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Front. Immunol. | doi: 10.3389/fimmu.2018.02199

Catestatin as a target for treatment of inflammatory diseases.

  • 1Radboud Institute for Molecular Life Sciences, Netherlands
  • 2VA San Diego Healthcare System, United States
  • 3University of California, San Diego, United States
  • 4Groningen Biomolecular Science and Biotechnology Institute (GBB), University of Groningen, Netherlands

It is increasingly clear that inflammatory diseases and cancers are influenced by cleavage products of the pro-hormone chromogranin A (CgA), such as the 21-amino acids long catestatin (CST). The goal of this review is to provide an overview of the anti-inflammatory effects of CST and its mechanism of action. We discuss evidence proving that CST and its precursor CgA are crucial for maintaining metabolic and immune homeostasis. CST could reduce inflammation in various mouse models for diabetes, colitis and atherosclerosis. In these mouse models, CST treatment resulted in less infiltration of immune cells in affected tissues, although in vitro monocyte migration was increased by CST. Both in vivo and in vitro, CST can shift macrophage differentiation from a pro- to an anti-inflammatory phenotype. Thus, the concept is emerging that CST plays a role in tissue homeostasis by regulating immune cell infiltration and macrophage differentiation. These findings warrant studying the effects of CST in humans and make it an interesting therapeutic target for treatment and/or diagnosis of various metabolic and immune diseases.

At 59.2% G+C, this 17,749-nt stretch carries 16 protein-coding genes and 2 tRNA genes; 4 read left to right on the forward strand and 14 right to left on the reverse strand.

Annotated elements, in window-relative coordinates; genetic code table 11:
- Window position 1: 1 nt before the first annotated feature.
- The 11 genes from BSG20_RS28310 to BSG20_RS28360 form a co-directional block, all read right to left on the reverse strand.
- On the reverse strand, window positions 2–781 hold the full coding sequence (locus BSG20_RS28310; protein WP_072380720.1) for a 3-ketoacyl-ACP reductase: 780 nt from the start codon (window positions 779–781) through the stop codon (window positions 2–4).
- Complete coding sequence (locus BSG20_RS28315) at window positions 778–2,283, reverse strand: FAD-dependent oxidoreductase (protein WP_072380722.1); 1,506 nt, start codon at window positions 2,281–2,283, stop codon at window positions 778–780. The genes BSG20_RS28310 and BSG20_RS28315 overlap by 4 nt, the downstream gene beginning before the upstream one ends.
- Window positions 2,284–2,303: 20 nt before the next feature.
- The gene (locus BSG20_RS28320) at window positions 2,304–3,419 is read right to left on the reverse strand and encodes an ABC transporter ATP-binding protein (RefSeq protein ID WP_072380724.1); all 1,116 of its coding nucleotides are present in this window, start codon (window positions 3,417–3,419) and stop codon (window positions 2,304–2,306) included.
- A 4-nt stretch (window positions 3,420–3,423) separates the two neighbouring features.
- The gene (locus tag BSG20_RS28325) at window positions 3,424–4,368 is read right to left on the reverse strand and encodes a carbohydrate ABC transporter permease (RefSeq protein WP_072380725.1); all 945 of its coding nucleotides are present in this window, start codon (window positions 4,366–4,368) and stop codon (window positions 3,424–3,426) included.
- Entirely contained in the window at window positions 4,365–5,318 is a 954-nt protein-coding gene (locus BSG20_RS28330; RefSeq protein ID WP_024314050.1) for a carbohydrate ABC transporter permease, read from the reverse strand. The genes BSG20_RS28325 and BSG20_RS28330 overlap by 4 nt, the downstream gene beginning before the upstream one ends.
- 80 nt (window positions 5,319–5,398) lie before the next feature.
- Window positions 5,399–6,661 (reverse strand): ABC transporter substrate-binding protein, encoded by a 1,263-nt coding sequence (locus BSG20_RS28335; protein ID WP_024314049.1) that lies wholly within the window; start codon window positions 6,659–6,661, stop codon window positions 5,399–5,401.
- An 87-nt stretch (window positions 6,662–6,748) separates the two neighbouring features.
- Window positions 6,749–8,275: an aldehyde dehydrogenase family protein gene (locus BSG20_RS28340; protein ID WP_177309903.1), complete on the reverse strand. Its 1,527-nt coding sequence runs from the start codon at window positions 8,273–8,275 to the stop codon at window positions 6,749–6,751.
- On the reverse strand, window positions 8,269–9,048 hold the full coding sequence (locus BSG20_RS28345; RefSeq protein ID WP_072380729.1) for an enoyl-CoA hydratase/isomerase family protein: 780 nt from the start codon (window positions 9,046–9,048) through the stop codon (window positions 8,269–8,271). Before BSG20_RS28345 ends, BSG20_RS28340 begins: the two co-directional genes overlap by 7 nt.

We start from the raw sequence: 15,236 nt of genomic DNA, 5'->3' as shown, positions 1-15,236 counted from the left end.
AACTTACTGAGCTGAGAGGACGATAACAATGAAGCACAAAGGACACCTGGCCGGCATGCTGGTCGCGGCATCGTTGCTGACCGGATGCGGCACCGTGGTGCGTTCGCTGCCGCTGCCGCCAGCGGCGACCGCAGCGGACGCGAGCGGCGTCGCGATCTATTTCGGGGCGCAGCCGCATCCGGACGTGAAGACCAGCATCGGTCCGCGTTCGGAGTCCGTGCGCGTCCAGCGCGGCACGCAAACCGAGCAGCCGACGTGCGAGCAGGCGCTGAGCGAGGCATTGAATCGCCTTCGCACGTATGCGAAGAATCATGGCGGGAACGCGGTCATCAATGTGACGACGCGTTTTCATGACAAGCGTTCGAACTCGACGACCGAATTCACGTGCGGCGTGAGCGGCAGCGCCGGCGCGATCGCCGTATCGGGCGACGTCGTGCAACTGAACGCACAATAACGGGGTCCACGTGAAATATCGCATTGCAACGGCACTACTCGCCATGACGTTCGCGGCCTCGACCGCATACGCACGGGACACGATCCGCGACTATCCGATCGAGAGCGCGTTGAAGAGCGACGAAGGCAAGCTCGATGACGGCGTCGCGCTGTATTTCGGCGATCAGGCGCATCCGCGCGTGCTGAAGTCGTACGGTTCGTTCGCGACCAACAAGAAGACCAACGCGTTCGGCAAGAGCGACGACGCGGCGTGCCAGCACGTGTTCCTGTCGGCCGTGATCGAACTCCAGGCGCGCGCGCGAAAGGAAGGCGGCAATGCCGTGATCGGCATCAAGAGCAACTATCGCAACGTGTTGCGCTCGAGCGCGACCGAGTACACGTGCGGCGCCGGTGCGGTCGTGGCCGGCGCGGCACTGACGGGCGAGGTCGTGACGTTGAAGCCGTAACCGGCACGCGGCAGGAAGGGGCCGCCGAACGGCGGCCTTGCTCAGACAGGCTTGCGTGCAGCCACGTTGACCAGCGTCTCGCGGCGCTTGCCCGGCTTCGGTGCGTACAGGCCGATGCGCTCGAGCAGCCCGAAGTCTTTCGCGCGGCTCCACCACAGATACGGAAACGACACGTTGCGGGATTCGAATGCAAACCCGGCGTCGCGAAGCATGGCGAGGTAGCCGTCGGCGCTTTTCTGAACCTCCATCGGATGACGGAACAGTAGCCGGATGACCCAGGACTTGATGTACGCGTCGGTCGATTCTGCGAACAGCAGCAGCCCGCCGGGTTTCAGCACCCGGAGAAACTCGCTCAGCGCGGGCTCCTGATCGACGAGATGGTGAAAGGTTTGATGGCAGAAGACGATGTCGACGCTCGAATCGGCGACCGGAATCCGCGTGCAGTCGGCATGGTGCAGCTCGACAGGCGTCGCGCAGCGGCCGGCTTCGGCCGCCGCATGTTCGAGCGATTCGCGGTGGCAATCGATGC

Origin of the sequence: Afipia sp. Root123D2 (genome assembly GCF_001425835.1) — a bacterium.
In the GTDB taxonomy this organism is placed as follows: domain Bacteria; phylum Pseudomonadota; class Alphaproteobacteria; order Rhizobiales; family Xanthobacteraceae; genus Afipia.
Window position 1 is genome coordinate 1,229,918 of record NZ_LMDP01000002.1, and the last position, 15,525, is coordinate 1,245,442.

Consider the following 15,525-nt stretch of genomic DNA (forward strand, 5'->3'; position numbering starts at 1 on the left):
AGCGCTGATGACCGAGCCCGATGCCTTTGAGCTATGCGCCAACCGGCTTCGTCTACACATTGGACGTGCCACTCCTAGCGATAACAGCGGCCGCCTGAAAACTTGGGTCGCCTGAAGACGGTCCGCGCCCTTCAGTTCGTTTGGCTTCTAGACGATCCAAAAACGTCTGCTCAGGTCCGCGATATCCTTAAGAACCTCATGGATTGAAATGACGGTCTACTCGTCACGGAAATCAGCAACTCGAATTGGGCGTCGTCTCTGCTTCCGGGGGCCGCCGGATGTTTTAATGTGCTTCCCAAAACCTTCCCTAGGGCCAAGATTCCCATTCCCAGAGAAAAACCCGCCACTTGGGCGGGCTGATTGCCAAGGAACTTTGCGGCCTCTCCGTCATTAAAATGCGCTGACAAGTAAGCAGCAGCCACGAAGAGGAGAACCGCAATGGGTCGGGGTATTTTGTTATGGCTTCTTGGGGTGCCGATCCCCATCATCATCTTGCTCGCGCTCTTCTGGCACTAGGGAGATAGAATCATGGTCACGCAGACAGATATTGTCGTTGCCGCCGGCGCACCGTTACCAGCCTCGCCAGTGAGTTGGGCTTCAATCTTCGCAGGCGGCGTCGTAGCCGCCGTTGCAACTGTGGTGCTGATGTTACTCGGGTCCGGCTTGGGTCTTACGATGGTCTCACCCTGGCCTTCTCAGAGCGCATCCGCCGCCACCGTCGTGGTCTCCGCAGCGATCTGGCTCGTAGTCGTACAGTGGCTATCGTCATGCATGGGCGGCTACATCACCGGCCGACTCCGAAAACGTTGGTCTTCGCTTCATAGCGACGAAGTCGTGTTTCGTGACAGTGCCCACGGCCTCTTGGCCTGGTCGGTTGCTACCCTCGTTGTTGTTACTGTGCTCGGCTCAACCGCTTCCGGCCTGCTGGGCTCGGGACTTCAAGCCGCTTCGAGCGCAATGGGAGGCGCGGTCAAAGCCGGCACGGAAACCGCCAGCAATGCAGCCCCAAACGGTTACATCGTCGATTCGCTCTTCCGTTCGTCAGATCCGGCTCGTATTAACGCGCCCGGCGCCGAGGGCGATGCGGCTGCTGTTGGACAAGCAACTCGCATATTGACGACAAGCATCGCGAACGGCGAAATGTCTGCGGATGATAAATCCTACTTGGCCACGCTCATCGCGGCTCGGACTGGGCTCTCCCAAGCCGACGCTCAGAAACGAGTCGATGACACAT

Keywords: catestatin (CST), Immune Modulation, Macrophages, anti-inflammatory, inflammatory disease, chromogranin A (CgA)

Received: 17 Jul 2018; Accepted: 05 Sep 2018.

Edited by:

Heiko Mühl, Goethe-Universität Frankfurt am Main, Germany

Reviewed by:

Bhalchandra Mirlekar, UNC Lineberger Comprehensive Cancer Center, School of Medicine, University of North Carolina at Chapel Hill, United States
Teresa Pasqua, Università della Calabria, Italy
Michal A. Rahat, Technion – Israel Institute of Technology, Israel  

Copyright: © 2018 Muntjewerff, Dunkel, Nicolasen, Mahata and van den Bogaart. This is an open-access article distributed under the terms of the Creative Commons Attribution License (CC BY). The use, distribution or reproduction in other forums is permitted, provided the original author(s) and the copyright owner(s) are credited and that the original publication in this journal is cited, in accordance with accepted academic practice. No use, distribution or reproduction is permitted which does not comply with these terms.

* Correspondence:
Prof. Sushil K. Mahata, VA San Diego Healthcare System, San Diego, 92161, California, United States, smahata@ucsd.edu
Prof. Geert van den Bogaart, Groningen Biomolecular Science and Biotechnology Institute (GBB), University of Groningen, Groningen, 9700, Netherlands, g.van.den.bogaart@rug.nl